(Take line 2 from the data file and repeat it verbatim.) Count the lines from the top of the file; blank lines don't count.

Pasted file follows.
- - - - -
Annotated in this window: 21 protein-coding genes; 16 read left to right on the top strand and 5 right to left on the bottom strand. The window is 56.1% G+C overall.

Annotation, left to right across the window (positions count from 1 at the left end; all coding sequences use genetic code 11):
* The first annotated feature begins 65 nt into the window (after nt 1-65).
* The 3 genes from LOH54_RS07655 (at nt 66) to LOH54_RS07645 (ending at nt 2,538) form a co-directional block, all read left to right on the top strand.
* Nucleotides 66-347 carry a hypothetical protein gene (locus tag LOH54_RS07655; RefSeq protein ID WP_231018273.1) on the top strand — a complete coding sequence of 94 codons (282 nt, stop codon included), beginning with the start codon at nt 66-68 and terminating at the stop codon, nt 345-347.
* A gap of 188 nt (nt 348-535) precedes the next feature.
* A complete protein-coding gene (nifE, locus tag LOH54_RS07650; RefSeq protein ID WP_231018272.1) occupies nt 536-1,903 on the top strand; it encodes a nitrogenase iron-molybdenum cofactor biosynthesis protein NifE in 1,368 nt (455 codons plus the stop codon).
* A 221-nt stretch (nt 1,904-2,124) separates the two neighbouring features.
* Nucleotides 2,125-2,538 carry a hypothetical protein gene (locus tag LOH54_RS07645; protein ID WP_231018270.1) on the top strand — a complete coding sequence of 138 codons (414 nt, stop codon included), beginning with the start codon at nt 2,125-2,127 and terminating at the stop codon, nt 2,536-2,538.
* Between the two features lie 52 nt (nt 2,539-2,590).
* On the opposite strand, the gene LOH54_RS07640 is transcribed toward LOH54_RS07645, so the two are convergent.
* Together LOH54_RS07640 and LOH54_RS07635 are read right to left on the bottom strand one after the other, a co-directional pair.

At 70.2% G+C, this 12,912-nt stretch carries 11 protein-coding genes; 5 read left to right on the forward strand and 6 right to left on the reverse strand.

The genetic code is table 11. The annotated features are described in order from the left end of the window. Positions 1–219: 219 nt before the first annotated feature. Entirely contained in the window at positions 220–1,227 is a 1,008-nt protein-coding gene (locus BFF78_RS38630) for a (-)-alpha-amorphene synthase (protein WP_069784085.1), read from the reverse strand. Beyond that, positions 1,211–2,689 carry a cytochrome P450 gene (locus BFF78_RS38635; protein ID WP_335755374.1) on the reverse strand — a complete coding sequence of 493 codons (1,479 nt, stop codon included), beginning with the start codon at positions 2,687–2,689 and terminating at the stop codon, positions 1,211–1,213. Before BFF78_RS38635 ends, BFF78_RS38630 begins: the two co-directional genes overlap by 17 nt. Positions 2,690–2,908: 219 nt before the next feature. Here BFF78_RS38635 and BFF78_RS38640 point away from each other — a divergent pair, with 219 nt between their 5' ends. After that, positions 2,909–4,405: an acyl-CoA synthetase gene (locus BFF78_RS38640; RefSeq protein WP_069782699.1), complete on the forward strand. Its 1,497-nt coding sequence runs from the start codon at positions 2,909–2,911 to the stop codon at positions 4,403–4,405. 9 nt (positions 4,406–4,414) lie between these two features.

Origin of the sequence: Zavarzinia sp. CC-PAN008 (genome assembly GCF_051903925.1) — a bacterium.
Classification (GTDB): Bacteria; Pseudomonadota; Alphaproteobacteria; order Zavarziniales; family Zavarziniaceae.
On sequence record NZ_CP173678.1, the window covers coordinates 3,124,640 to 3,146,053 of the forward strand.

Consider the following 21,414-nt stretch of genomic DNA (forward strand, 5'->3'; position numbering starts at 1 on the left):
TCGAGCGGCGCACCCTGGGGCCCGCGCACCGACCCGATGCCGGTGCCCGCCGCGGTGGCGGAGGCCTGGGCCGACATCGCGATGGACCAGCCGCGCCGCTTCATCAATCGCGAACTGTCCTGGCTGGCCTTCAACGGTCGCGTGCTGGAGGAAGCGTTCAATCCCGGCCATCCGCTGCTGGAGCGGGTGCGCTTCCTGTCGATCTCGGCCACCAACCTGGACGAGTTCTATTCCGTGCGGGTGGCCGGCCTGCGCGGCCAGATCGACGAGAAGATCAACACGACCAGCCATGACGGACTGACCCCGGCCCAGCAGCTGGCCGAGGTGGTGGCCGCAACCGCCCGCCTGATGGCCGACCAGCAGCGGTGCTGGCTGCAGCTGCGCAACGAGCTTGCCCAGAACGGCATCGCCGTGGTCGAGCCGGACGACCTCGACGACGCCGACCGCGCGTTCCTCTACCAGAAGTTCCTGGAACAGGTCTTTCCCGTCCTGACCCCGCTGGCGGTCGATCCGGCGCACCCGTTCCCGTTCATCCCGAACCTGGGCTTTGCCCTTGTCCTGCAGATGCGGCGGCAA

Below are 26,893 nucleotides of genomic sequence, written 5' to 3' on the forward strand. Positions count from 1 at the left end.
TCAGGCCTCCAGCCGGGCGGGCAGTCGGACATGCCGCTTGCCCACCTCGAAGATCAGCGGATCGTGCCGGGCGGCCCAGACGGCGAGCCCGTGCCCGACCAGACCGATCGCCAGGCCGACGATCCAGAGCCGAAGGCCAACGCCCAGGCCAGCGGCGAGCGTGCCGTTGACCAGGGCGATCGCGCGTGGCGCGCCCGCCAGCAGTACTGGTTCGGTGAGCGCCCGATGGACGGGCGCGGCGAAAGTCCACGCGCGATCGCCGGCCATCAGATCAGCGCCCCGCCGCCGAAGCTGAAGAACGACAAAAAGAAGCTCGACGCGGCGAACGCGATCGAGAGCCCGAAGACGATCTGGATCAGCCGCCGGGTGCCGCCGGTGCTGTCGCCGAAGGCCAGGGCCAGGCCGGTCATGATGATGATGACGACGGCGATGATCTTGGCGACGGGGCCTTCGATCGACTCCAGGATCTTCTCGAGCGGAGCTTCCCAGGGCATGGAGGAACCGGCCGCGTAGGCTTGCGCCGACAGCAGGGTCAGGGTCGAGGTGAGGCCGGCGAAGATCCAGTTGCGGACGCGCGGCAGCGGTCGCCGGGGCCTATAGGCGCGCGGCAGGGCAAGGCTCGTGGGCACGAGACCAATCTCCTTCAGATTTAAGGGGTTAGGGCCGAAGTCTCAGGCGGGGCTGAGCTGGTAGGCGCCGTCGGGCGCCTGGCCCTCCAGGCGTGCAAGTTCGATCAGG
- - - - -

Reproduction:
Annotation, left to right across the window (positions count from 1 at the left end; all coding sequences use genetic code 11):